The position of hooker saw an all-round improvement, too, with the return of Hirotaka Hirabara, and Aaron Cruden finally played a truly meaningful role in a game. Despite missing a couple of difficult conversions, he ran the attack much better than I have seen before, and kept tabs on his capable opposite number Foley in defense. Perhaps there were a few too many speculative/wasteful kicks for my liking, but one can’t underestimate the effect that his (and Lee’s) chargedown of Foley’s conversion 5 minutes from time had on the outcome. It totally halted the Spears’ momentum at a time they could have been firing themselves up for at least a game-tying penalty chance.

The Game Day 23s

Saitama Wild Knights

Holy Moly!

There should be rules against this!

This squad is ridiculous, and is a testament to the skills of Robbie Deans (and players’ eagerness to play for him).

Don’t be fooled into thinking that this is simply a question of a big team buying a squad. By no means are Panasonic the richest club in this tournament (they’re not poor either!) but they have an academy program far ahead of any other team and boast a number of excellent home grown prospects (such as Fukui in the 23 jersey). You might compare them to, say, Manchester united in the EPL of the early 90’s; there was plenty of competition from other clubs with fat wallets, but their internal development program was just on a different level.

Let’s look more closely. The team is allowed to field 4 non-japanese players (categories ‘B’ and ‘C’ – a maximum of 3 can be ‘C’, or internationally capped foreign players) in their starting XV. These are Sunwolves veteran lock Mark Abbot (30, B), England’s George Kruis (31, C), Wales’ Hadleigh Parkes (34, C) and Australia’s Marika Koroibete (29, C). While Parkes may have ‘officially retired’ from test rugby, neither Kruis nor Koroibete would admit to doing as such. Indeed both aim to play for their national sides again. Compare this to Kobelco’s singular category C player Aaron Cruden (33). No argument could be made that he is anything but extremely unlikely to return to NZ test rugby. The Steelers’ only other category C player Ben Smith (35), himself long removed from his All Blacks best, abruptly left the team in December (for reasons undisclosed, surprise surprise). If nothing else this likely displays the disparity between the competence of the respective front offices. As attractive as the names Smith and Cruden appeared at the end of 2020, they were very much a decision made in the mold of the old amateur system, and were seemingly decisions made without thought to the new professional league that was rapidly approaching.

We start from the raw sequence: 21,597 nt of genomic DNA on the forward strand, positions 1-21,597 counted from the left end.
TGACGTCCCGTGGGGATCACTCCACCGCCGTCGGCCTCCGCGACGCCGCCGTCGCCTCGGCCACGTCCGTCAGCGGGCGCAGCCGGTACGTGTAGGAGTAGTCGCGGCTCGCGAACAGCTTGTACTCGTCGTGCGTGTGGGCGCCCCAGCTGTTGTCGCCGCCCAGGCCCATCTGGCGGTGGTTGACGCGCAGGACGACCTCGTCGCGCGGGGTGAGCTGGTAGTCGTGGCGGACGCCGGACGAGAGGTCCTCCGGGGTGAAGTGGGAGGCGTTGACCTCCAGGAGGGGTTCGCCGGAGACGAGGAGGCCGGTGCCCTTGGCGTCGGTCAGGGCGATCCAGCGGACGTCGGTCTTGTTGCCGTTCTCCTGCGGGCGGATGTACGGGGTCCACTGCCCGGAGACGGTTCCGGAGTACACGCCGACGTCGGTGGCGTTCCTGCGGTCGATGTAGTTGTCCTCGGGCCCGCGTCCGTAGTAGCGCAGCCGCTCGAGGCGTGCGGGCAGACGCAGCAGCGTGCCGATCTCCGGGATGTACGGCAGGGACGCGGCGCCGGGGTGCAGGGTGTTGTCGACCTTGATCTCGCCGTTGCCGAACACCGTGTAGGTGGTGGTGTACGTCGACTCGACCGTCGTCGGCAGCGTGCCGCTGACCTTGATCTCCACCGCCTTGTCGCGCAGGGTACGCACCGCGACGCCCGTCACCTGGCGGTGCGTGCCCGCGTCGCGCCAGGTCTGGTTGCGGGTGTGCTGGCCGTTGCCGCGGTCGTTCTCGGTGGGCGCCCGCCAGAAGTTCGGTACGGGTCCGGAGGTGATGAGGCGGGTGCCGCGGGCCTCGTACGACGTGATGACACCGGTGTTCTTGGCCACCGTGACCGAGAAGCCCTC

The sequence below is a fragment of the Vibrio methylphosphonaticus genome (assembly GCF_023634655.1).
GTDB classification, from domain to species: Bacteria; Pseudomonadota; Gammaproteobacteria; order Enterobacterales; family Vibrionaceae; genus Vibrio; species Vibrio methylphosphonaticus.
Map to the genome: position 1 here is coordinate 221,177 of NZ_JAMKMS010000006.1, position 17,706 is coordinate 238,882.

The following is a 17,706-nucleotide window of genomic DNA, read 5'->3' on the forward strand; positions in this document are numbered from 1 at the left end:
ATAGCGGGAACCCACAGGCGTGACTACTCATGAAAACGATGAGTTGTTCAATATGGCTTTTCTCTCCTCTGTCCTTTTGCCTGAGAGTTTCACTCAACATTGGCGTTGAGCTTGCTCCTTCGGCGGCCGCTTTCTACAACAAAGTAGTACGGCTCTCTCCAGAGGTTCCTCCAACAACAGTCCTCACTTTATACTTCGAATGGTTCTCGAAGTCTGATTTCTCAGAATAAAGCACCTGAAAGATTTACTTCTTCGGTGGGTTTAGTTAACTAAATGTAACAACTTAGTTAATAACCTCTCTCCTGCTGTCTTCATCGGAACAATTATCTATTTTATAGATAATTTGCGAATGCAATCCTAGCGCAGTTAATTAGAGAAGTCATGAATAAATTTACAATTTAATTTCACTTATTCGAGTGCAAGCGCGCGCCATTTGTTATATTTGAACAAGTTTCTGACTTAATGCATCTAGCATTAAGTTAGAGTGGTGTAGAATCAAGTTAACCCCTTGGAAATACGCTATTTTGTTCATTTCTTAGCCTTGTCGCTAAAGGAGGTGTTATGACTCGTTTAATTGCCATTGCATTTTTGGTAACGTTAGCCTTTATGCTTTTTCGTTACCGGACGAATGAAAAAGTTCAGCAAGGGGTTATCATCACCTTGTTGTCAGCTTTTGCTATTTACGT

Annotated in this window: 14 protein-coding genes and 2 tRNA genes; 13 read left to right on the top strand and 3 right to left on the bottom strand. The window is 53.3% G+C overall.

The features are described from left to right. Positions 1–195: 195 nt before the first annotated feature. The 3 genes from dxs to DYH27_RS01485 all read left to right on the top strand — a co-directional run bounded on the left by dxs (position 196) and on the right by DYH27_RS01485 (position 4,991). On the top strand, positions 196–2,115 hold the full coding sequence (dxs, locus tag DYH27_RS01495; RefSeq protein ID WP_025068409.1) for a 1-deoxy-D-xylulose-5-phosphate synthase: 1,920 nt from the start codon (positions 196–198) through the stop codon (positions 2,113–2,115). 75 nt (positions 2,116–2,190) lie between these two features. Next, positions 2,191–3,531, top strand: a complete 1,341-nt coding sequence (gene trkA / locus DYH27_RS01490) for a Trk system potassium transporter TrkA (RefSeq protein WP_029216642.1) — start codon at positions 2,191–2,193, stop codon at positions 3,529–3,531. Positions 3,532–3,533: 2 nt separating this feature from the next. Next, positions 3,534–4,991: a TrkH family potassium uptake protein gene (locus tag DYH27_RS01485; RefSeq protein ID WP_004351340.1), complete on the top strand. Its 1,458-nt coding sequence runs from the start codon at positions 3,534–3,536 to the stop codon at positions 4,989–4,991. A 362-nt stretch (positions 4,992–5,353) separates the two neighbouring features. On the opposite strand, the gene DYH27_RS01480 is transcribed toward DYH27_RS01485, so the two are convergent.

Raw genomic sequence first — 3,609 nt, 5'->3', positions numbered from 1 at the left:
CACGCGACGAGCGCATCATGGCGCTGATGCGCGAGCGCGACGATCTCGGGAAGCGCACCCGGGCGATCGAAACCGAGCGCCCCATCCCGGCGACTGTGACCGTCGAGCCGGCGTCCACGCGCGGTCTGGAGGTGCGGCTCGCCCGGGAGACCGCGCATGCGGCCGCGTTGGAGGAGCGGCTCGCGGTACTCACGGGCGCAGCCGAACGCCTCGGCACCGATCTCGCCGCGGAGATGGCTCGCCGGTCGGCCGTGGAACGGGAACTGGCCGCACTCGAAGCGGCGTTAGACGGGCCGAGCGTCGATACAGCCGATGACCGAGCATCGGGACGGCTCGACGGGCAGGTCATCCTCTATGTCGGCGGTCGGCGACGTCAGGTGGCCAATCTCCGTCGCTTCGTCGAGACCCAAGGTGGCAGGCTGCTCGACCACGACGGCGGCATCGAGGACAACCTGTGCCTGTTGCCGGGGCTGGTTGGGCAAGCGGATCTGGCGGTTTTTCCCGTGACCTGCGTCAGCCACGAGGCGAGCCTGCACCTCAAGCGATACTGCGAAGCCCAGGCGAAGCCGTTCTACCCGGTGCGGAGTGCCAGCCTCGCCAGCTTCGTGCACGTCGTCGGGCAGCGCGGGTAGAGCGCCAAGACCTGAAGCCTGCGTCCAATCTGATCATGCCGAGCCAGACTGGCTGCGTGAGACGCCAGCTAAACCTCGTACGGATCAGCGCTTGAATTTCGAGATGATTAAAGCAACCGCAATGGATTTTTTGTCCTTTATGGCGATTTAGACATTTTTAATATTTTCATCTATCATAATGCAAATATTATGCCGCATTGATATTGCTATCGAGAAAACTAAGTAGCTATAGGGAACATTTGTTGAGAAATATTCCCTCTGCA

Then take a look at the premium category A players.

I’ll help.

Inagaki, Sakate, Gunter, Nunomaki, Uchida, Matsuda, Riley, Noguchi, Horie, Ai Valu, Fukui – the majority of whom still figure very prominently in the Japan test squad. Add to this the category B players, Lachlan Boshier and Vince Aso plus the talented players I haven’t highlighted and you can see that this squad is FAR AND AWAY the overwhelming favorites to claim the title of the innaugural JRLO Championship.

Foreign press may like to bill this as (Robbie) Deans Vs (Wayne) Smith, but it is not. Not by any means. Deans is a full time hands on presence in Saitama, while Smith has been spending less and less time in Japan since the 2020 season. Kobe might claim that he is present and actively involved through Zoom, or whatever, but their difference in his absence is immeasurably huge. Advantage Wild Knights. As if another were needed.

Kobelco Kobe Steelers

Steelers 23

Isileli Nakajima and Rakuhei Yamashita are likely to trot out together at the front of the line at (that stadium I refuse to name) on Saturday, as both will gain their 50th caps for the Steelers. Congrats, boys!